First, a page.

Doe v. The First Presbyterian Church U.S.A. of Tulsa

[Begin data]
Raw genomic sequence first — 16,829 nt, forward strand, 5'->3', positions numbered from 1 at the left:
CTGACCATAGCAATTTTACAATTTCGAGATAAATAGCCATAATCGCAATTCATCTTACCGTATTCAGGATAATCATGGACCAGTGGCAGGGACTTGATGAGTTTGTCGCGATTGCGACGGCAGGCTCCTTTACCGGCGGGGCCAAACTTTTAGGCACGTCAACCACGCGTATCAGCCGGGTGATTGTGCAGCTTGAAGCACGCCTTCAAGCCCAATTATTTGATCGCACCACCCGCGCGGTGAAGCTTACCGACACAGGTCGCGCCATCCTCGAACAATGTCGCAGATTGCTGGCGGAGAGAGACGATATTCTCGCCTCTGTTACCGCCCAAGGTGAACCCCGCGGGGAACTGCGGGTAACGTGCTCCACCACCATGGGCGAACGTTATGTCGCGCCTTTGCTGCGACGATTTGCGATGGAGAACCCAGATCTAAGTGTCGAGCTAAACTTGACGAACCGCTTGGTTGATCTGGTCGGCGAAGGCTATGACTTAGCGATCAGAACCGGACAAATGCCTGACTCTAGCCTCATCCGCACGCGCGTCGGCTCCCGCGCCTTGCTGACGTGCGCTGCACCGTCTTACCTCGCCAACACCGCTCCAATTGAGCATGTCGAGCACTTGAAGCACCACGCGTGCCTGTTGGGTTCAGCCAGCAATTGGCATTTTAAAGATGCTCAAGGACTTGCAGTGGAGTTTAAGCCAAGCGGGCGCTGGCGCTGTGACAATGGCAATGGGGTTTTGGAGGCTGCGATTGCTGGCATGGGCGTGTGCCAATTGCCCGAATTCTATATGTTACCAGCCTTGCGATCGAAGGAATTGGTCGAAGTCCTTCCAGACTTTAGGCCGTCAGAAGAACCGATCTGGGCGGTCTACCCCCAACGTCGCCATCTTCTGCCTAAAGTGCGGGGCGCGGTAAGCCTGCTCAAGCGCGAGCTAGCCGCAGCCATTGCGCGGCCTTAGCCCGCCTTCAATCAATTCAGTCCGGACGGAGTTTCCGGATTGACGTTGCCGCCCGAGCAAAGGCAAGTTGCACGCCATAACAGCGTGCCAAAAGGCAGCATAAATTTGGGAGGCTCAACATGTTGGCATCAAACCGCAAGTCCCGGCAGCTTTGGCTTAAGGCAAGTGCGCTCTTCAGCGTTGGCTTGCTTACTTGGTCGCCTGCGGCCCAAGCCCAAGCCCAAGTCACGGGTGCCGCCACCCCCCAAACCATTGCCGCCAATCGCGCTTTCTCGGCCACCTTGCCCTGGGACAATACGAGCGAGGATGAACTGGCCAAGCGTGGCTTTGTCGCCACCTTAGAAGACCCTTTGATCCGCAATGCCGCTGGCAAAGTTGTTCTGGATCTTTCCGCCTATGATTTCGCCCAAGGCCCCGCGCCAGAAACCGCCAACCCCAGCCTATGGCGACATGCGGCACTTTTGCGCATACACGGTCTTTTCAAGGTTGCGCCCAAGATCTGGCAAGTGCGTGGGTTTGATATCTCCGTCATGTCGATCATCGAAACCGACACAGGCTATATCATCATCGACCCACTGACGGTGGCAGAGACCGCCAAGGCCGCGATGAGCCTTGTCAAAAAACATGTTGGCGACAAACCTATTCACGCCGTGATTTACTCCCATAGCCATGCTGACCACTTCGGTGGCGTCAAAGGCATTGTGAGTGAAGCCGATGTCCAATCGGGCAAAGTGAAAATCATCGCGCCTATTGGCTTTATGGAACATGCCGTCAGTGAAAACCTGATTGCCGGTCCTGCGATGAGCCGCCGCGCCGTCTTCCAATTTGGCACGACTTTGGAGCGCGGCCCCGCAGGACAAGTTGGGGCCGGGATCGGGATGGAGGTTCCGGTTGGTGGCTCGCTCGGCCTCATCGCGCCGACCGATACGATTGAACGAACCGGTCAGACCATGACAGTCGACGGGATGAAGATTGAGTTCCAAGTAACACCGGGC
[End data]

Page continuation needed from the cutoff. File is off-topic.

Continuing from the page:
Appellant John Doe filed suit against appellees The First Presbyterian Church U.S.A. ("FPC"), of Tulsa, Oklahoma and its minister, James Miller, based on theories of torts and breach of contract. Doe sought damages arising out of alleged harm he incurred from Appellees' publishing notice of his baptism on the world wide web. Doe claimed that he advised Appellees of the need to keep his baptism private and as confidential as possible. Doe asserted that Appellees assured him that his conversion to Christianity would be held as confidential as possible. Doe alleged that because of Appellees' assurances, he proceeded with baptism by Appellees. Appellant alleged that Appellees' act of publishing the fact of his baptism to the world wide web resulted in his alleged kidnaping and subsequent torture by extremists while he traveled in Syria. The trial court sustained Appellees' motion to dismiss for lack of subject matter jurisdiction. The Oklahoma Supreme Court concluded it was error for the district court to find it had no subject matter jurisdiction to hear Doe's claims on the basis of ecclesiastical jurisdiction. "The record below is replete with contested issues of fact which must be resolved by the trier of fact in an adversarial hearing below." This matter was remanded back to the trial court for further proceedings. View "Doe v. The First Presbyterian Church U.S.A. of Tulsa" on Justia Law